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  • Jeff Howbert Introduction to Machine Learning Winter 2014 13 Three consecutive flips of a coin 8 possible outcomes: O = HHH, HHT, HTH, HTT, THH, THT, TTH, TTT 2 8 = 256 possible events example: E = ( O { HHT, HTH, THH } ), i.e. exactly two flips are heads example: E = ( O { THT, TTT } ), i.e. the first and third flips are tails If coin is fair, then probabilities of outcomes are equal p( HHH ) = p( HHT ) = p( HTH ) = p( HTT ) = p( THH ) = p( THT ) = p( TTH ) = p( TTT ) = 1 / 8 example: probability of event E = ( exactly two heads ) is p( HHT ) + p( HTH ) + p( THH ) = 3 / 8 Example of discrete probability space
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  • Jeff Howbert Introduction to Machine Learning Winter 2014 14 Height of a randomly chosen American male Infinite number of possible outcomes: O has some single value in range 2 feet to 8 feet Infinite number of possible events example: E = ( O | O < 5.5 feet ), i.e. individual chosen is less than 5.5 feet tall Probabilities of outcomes are not equal, and are described by a continuous function, p( O ) Example of continuous probability space
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  • Jeff Howbert Introduction to Machine Learning Winter 2014 15 Height of a randomly chosen American male Probabilities of outcomes O are not equal, and are described by a continuous function, p( O ) p( O ) is a relative, not an absolute probability p( O ) for any particular O is zero p( O ) from O = - to (i.e. area under curve) is 1 example: p( O = 58 ) > p( O = 62 ) example: p( O < 56 ) = ( p( O ) from O = - to 56 ) 0.25 Example of continuous probability space
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  • Jeff Howbert Introduction to Machine Learning Winter 2014 16 l Discrete:probability mass function (pmf) example: sum of two fair dice l Continuous:probability density function (pdf) example: waiting time between eruptions of Old Faithful (minutes) Probability distributions probability
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  • Jeff Howbert Introduction to Machine Learning Winter 2014 17 l A random variable X is a function that associates a number x with each outcome O of a process Common notation: X( O ) = x, or just X = x l Basically a way to redefine (usually simplify) a probability space to a new probability space X must obey axioms of probability (over the possible values of x) X can be discrete or continuous l Example: X = number of heads in three flips of a coin Possible values of X are 0, 1, 2, 3 p( X = 0 ) = p( X = 3 ) = 1 / 8p( X = 1 ) = p( X = 2 ) = 3 / 8 Size of space (number of outcomes) reduced from 8 to 4 l Example: X = average height of five randomly chosen American men Size of space unchanged (X can range from 2 feet to 8 feet), but pdf of X different than for single man Random variables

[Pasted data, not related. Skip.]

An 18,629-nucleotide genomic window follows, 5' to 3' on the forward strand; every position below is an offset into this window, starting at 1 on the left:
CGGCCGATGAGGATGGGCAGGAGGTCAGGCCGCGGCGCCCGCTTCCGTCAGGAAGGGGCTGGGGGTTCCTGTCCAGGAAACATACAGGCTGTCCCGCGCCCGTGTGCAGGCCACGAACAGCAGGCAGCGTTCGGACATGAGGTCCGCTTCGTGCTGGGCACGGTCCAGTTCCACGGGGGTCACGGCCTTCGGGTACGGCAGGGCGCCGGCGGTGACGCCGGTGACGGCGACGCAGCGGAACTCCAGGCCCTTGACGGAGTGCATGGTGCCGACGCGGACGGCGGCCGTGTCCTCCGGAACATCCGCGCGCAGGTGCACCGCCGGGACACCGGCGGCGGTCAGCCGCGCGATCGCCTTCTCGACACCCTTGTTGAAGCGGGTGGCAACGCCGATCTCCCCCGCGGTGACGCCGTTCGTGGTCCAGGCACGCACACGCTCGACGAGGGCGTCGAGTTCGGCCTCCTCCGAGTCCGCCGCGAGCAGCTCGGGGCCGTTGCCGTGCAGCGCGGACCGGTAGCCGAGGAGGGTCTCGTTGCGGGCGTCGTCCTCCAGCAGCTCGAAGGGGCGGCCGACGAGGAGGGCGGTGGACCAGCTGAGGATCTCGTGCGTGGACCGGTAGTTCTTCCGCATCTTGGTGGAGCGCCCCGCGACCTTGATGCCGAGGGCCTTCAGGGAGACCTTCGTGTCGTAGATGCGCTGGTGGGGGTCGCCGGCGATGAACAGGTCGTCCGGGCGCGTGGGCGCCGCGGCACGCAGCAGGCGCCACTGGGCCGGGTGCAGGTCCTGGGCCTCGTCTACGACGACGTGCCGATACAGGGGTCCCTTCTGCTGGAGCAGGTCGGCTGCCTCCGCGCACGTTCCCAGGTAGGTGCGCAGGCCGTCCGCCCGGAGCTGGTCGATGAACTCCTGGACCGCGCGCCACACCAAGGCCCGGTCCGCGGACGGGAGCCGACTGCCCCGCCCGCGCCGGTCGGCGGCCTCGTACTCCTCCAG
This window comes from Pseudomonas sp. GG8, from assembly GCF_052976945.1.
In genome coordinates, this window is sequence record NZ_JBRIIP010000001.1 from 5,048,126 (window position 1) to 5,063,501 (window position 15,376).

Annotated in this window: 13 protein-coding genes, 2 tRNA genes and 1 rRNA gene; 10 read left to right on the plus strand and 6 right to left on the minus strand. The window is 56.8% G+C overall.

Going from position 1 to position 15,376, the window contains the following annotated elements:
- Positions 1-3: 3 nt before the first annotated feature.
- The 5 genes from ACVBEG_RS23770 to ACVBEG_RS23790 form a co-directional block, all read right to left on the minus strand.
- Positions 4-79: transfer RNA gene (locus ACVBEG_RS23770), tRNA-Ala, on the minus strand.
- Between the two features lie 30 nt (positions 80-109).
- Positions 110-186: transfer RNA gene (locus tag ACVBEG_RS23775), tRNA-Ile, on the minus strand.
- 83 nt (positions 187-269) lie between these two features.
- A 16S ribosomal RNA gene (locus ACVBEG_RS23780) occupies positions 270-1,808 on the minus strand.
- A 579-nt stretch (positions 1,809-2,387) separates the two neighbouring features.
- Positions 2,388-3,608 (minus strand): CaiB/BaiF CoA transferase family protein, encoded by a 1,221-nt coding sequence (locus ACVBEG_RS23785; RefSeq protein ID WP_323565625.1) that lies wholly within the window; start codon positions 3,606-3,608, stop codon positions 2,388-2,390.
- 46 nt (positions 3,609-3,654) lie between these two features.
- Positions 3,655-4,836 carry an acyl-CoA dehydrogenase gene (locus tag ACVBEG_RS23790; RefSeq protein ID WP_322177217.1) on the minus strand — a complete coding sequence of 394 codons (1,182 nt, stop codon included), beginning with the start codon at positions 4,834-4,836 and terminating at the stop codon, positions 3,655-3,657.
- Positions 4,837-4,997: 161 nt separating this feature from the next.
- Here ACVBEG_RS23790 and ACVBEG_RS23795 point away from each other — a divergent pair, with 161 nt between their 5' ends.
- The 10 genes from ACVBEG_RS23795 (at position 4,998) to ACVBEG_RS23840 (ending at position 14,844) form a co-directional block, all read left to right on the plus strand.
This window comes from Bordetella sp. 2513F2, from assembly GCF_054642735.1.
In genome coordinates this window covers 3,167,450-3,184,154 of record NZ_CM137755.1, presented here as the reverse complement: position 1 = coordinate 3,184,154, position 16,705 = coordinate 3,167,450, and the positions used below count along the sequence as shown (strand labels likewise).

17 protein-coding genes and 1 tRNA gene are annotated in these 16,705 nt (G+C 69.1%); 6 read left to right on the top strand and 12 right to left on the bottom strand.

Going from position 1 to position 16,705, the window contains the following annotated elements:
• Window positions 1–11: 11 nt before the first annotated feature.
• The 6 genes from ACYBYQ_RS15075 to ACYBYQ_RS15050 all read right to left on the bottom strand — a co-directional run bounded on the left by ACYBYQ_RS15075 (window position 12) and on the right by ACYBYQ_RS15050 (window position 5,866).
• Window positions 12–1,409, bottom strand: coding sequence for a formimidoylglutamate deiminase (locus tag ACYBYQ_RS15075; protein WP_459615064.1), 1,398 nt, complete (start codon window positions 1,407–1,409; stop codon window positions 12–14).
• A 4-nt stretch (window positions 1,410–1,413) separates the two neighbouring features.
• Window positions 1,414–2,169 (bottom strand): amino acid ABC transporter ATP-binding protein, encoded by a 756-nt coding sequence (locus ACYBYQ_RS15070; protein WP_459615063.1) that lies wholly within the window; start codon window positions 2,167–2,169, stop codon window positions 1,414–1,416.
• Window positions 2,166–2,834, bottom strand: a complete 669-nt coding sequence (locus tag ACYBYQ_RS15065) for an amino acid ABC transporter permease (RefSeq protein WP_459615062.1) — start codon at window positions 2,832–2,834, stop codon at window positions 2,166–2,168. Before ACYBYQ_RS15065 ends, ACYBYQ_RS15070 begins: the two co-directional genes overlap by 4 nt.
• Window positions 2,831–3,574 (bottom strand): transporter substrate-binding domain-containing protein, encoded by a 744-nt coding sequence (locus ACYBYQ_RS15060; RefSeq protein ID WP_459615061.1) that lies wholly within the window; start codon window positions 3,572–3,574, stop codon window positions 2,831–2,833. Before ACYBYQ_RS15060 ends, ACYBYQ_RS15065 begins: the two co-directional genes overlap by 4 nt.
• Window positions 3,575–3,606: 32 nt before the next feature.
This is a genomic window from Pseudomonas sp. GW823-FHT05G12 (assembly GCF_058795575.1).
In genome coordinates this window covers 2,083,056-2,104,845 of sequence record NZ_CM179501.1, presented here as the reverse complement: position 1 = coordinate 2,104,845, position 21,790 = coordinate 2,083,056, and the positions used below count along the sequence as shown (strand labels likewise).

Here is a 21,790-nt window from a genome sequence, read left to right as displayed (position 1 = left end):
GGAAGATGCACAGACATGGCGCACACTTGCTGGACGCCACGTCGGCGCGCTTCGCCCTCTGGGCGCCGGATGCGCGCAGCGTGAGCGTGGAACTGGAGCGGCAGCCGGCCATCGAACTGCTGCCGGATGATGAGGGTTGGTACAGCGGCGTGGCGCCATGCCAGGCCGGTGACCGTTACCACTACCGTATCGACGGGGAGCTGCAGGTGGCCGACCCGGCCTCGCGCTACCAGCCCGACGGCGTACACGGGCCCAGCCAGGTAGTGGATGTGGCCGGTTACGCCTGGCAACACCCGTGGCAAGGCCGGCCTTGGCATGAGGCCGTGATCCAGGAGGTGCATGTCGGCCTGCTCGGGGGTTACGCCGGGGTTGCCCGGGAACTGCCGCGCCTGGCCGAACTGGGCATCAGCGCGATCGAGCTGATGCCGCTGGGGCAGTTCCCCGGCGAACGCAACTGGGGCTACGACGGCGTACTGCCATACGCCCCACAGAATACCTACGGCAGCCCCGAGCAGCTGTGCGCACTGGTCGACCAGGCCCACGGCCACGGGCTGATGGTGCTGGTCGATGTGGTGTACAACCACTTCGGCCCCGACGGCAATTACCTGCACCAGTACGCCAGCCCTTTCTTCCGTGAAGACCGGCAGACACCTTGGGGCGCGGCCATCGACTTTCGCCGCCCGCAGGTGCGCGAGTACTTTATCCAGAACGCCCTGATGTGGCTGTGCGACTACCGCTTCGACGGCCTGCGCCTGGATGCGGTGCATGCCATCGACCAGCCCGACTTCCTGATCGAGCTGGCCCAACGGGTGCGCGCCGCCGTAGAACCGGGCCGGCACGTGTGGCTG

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  • Jeff Howbert Introduction to Machine Learning Winter 2014 18 l Scenario Several random processes occur (doesnt matter whether in parallel or in sequence) Want to know probabilities for each possible combination of outcomes l Can describe as joint probability of several random variables Example: two processes whose outcomes are represented by random variables X and Y. Probability that process X has outcome x and process Y has outcome y is denoted as: p( X = x, Y = y ) Multivariate probability distributions
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  • Jeff Howbert Introduction to Machine Learning Winter 2014 19 Example of multivariate distribution joint probability: p( X = minivan, Y = European ) = 0.1481
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  • Jeff Howbert Introduction to Machine Learning Winter 2014 20 l Marginal probability Probability distribution of a single variable in a joint distribution Example: two random variables X and Y: p( X = x ) = b=all values of Y p( X = x, Y = b ) l Conditional probability Probability distribution of one variable given that another variable takes a certain value Example: two random variables X and Y: p( X = x | Y = y ) = p( X = x, Y = y ) / p( Y = y ) Multivariate probability distributions
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  • Jeff Howbert Introduction to Machine Learning Winter 2014 21 Example of marginal probability marginal probability: p( X = minivan ) = 0.0741 + 0.1111 + 0.1481 = 0.3333
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  • Jeff Howbert Introduction to Machine Learning Winter 2014 22 sedan minivan SUV sport American Asian European 0 0.05 0.1 0.15 0.2 X = model type Y = manufacturer probability Example of conditional probability conditional probability: p( Y = European | X = minivan ) = 0.1481 / ( 0.0741 + 0.1111 + 0.1481 )